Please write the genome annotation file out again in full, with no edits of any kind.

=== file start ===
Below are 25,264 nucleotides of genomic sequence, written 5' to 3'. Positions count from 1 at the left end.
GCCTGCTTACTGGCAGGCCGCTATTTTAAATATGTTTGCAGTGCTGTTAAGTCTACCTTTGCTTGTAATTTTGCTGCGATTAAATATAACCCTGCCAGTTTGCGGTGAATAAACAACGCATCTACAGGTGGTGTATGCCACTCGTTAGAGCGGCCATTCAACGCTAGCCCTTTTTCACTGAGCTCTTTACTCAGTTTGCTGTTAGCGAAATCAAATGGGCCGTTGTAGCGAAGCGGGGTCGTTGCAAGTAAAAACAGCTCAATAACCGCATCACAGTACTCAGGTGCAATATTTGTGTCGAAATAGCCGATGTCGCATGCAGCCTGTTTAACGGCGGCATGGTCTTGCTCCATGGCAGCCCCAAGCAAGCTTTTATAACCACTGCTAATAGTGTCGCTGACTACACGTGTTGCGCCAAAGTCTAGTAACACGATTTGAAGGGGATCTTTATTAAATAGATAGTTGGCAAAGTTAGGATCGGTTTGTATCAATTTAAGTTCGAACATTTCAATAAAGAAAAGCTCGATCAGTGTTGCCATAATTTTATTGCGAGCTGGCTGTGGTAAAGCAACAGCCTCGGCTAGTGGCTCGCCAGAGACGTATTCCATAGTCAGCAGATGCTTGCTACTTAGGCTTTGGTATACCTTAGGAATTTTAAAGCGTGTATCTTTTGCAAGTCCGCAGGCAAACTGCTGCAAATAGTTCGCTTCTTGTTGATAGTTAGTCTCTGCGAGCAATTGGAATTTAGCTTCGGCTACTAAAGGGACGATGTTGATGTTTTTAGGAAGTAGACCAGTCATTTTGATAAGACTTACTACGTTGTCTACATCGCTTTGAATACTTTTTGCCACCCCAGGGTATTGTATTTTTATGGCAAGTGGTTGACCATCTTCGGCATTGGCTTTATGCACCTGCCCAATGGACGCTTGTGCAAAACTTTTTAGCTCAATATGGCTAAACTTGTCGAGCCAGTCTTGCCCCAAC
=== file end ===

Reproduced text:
Below are 25,264 nucleotides of genomic sequence, written 5' to 3'. Positions count from 1 at the left end.
GCCTGCTTACTGGCAGGCCGCTATTTTAAATATGTTTGCAGTGCTGTTAAGTCTACCTTTGCTTGTAATTTTGCTGCGATTAAATATAACCCTGCCAGTTTGCGGTGAATAAACAACGCATCTACAGGTGGTGTATGCCACTCGTTAGAGCGGCCATTCAACGCTAGCCCTTTTTCACTGAGCTCTTTACTCAGTTTGCTGTTAGCGAAATCAAATGGGCCGTTGTAGCGAAGCGGGGTCGTTGCAAGTAAAAACAGCTCAATAACCGCATCACAGTACTCAGGTGCAATATTTGTGTCGAAATAGCCGATGTCGCATGCAGCCTGTTTAACGGCGGCATGGTCTTGCTCCATGGCAGCCCCAAGCAAGCTTTTATAACCACTGCTAATAGTGTCGCTGACTACACGTGTTGCGCCAAAGTCTAGTAACACGATTTGAAGGGGATCTTTATTAAATAGATAGTTGGCAAAGTTAGGATCGGTTTGTATCAATTTAAGTTCGAACATTTCAATAAAGAAAAGCTCGATCAGTGTTGCCATAATTTTATTGCGAGCTGGCTGTGGTAAAGCAACAGCCTCGGCTAGTGGCTCGCCAGAGACGTATTCCATAGTCAGCAGATGCTTGCTACTTAGGCTTTGGTATACCTTAGGAATTTTAAAGCGTGTATCTTTTGCAAGTCCGCAGGCAAACTGCTGCAAATAGTTCGCTTCTTGTTGATAGTTAGTCTCTGCGAGCAATTGGAATTTAGCTTCGGCTACTAAAGGGACGATGTTGATGTTTTTAGGAAGTAGACCAGTCATTTTGATAAGACTTACTACGTTGTCTACATCGCTTTGAATACTTTTTGCCACCCCAGGGTATTGTATTTTTATGGCAAGTGGTTGACCATCTTCGGCATTGGCTTTATGCACCTGCCCAATGGACGCTTGTGCAAAACTTTTTAGCTCAATATGGCTAAACTTGTCGAGCCAGTCTTGCCCCAAC